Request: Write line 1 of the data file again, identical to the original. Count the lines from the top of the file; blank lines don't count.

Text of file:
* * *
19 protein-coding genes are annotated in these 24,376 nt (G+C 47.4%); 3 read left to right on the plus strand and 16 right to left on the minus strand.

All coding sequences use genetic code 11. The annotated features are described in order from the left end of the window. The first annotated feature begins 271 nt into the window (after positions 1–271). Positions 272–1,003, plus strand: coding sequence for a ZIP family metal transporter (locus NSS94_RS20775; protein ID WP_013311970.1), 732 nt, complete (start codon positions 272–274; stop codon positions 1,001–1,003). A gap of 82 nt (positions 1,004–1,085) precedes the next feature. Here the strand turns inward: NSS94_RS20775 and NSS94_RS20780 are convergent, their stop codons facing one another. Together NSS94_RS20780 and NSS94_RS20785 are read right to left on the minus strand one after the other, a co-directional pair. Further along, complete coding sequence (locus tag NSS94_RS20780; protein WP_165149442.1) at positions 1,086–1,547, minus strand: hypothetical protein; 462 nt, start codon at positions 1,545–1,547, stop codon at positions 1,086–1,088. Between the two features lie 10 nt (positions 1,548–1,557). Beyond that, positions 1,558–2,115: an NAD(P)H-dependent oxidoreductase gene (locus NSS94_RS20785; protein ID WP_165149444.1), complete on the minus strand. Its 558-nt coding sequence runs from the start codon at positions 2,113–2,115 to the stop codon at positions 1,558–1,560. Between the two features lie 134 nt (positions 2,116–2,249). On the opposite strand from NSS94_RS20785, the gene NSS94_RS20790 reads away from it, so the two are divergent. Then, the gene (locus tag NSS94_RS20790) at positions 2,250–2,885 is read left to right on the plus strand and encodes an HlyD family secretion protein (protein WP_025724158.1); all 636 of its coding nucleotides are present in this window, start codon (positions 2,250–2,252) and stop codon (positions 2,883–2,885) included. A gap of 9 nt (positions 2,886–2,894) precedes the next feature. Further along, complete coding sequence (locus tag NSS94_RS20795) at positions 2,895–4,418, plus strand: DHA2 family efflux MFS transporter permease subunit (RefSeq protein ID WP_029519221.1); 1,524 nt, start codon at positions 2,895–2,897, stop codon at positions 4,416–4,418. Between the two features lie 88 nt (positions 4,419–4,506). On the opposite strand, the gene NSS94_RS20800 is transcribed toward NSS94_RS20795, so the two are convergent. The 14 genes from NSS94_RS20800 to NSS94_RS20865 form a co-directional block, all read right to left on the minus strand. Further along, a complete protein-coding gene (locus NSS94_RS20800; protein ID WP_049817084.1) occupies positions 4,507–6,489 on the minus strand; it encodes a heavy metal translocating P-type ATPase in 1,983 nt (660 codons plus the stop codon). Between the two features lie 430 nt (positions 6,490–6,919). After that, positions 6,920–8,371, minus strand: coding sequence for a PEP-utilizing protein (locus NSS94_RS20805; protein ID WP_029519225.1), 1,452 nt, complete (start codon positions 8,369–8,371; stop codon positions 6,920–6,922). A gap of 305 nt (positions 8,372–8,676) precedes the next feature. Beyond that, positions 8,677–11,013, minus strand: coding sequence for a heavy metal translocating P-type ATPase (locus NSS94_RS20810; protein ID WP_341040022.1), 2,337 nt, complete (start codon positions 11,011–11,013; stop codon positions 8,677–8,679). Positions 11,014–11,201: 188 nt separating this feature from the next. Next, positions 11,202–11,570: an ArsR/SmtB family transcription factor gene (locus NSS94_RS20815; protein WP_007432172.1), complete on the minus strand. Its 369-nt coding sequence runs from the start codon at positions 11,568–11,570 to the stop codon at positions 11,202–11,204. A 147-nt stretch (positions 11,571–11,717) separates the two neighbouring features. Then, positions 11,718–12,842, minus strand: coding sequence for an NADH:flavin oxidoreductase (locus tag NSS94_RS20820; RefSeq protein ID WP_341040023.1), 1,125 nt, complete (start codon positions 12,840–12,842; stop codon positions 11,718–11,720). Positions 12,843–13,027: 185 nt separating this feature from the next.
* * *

19 protein-coding genes are annotated in these 24,376 nt (G+C 47.4%); 3 read left to right on the plus strand and 16 right to left on the minus strand.